CFO = Chief Forecasting Officer

I have found in my career that one of the most common tools that are not in place for business owners is income statement, balance sheet and cash flow forecasting.  The role of the Chief Financial Officer in companies includes the duty of forecasting but in companies that don’t have an in-house CFO these duties are often neglected.  Smaller middle market companies with less than $100M in revenue often don’t have the need for a full time, in the chair CFO and can function pretty well with a strong controller.

One of my clients has a legacy of over 100 years in business but had never had an internal CFO when I met them six years ago.  They have a top notch controller who is able to manage all aspects of the internal reporting, compliance filings and staff management.  Her strength was not in the area of forecasting, although she is very capable. When the company hit a rough patch due to the drop in the economy, they found themselves out of covenant with the bank loans and the bankers were requesting annual forecasts.  This was to see how the company was planning to turn this around and get back into grace with respect to the loan covenants.

It so happened that a mutual connection put me in touch with the CEO who had asked the controller for help with the forecasts.  When she stated this was not her area of expertise, he knew he needed help.  For the past 6 years I have been helping them with their forecasting needs which not only meet the bank’s needs, but fill a vital role in turning the forecasts into working budgets for the company on an annual basis.

When you need to factor in capital equipment budgets, repayment of loans, shifts in balance sheet accounts and payment of taxes and dividends to shareholders the forecast involves much more than just a sales and profit estimate.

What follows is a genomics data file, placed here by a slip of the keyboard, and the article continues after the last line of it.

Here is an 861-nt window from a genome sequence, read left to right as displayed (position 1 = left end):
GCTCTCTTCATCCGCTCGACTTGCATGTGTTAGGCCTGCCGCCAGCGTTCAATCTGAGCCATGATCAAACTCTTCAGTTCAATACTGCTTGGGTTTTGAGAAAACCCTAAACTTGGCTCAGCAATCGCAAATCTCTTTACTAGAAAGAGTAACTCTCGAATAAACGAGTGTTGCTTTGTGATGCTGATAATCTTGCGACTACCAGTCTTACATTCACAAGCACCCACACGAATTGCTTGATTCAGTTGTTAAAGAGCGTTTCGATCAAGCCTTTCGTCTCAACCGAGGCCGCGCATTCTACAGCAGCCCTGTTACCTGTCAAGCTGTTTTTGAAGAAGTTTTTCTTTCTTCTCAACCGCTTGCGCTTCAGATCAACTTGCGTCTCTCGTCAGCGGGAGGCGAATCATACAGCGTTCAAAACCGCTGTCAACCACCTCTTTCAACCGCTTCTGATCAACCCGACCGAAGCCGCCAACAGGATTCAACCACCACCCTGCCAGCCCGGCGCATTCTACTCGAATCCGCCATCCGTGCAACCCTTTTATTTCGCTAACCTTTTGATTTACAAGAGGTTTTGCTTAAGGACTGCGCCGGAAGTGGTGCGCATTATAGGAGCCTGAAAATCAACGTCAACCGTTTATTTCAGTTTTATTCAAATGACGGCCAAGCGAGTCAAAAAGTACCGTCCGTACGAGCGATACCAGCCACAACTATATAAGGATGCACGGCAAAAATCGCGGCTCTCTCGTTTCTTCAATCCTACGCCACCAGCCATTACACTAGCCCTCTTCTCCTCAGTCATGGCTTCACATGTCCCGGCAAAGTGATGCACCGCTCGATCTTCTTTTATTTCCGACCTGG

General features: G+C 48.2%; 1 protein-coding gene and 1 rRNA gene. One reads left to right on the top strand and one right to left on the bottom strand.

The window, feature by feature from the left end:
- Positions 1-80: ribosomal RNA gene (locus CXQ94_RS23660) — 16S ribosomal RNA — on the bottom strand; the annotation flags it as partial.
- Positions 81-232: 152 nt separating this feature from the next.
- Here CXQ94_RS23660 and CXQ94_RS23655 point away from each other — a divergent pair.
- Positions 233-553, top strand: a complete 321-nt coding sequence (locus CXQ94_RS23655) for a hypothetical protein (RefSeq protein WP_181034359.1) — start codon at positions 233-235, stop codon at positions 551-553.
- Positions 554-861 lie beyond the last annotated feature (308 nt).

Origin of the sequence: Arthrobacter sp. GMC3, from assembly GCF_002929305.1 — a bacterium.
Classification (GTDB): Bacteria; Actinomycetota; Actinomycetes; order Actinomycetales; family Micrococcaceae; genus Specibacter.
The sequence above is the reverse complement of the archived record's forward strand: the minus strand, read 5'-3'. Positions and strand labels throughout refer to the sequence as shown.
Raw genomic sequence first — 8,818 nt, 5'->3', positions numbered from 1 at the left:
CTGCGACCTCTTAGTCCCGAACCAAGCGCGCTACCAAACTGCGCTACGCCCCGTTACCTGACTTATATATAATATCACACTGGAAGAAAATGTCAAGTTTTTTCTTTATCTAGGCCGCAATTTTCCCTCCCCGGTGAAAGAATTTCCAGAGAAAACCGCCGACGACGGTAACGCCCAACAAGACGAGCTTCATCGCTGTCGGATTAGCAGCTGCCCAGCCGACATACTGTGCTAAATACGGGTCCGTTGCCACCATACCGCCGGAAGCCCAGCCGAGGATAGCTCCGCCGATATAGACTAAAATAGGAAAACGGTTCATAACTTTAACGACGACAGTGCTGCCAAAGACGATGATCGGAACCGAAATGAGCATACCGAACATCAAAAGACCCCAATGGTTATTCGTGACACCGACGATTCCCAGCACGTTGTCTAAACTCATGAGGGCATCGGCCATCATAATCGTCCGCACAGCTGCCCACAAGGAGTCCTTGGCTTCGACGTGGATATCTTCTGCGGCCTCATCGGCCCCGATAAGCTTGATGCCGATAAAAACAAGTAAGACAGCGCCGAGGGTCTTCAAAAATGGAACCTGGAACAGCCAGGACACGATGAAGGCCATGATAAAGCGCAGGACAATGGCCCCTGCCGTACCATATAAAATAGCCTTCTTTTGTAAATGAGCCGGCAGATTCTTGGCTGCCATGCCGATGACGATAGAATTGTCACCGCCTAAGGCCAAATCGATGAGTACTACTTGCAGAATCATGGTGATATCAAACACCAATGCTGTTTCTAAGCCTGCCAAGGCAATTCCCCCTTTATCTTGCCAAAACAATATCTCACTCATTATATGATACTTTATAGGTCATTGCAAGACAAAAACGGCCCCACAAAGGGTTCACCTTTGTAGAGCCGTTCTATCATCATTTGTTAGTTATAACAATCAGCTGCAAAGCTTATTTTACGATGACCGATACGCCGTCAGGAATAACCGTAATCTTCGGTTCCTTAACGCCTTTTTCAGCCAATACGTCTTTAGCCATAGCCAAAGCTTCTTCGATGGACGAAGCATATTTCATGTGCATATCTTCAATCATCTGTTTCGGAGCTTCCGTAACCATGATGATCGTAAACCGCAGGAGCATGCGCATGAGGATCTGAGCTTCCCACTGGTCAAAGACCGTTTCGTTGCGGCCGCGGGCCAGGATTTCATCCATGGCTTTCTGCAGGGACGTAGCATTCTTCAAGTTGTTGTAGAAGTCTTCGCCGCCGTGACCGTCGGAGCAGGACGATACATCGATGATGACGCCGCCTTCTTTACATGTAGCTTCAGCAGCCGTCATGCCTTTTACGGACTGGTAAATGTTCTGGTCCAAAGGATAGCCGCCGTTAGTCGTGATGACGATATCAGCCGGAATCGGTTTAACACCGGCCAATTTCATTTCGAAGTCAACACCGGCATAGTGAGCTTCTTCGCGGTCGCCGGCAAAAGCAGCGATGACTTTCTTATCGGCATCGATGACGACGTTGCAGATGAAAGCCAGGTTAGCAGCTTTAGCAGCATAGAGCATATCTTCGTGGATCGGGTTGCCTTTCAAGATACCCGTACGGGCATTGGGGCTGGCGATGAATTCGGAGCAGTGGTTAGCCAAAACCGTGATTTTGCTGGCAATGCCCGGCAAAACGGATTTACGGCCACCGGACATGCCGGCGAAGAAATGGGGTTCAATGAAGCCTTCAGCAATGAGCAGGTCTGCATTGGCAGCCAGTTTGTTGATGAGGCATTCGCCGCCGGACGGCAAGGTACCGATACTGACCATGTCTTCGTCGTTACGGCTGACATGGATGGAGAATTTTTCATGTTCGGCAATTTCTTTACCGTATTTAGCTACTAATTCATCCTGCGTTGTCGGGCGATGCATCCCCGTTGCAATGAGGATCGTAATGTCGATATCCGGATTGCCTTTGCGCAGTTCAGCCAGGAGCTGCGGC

Today there are stronger tools to assist in the forecasting work that factor in these variables.  Excel is a great tool for spreadsheet modeling but takes a distance second place when you are attempting to forecast not just an income statement but the balance sheet and cash flow statement as well.

It requires a strategic CFO with understanding of not just the income statement factors but all other factors including AR collection terms and history, scheduled loan payments and maturities that impact the use of cash flow from profits or other sources.
No forecast is ever 100% accurate nor is a budget ever met, but by having stronger assessment of the factors that can impact the forecast the forecast can and will be more accurate.

Trend line analysis as well as historical norms are helpful to assess the likely hood of collecting your accounts receivable or your cost of goods sold being within a small range.  The better a company can enhance their forecasting the more likely they will see the need for a larger line of credit, equity or additional debt long before it is needed.

Short term forecast should serve to warn you of cash flow deficiencies or crises regardless of your profitability.  Some other factors can outstrip the company of the working capital earned via operations.

Long term forecast can help demonstrate the working capital needs as companies embark on growth or expansion plans.

Don’t forsake creating the forecast to include your integrated income statement, balance sheet and cash flow statement.  Everyone from the investors, bankers, buyers and those in leadership of the company all demand to know where the company is headed.  The forecast will allow the warning signs to be evident from the forecast rather than running the ship aground and then calling for a tug boat.

One of the key duties for a Chief Financial Officer or strategic CFO advisor is to provide business leaders with proven insights into what the future holds.  Of course this is not done with a crystal ball, but with well-designed forecasting tools.  The acronym CFO also requires them to be the Chief Forecasting Officer!

I have never regretted telling a CEO/President that the future ahead if filled with some concerning financial issues, when I can show them in black and white the factors that are leading to those conclusions.  A strong forecasting tools is akin to GPS for a driver navigating in a new city, essential!

If you are a business owner, CEO or shareholder in a company and do not have a Chief Forecasting Officer, contact myself or one of my partners to discuss how we can help you!

photo credit: Growth chart via photopin (license)

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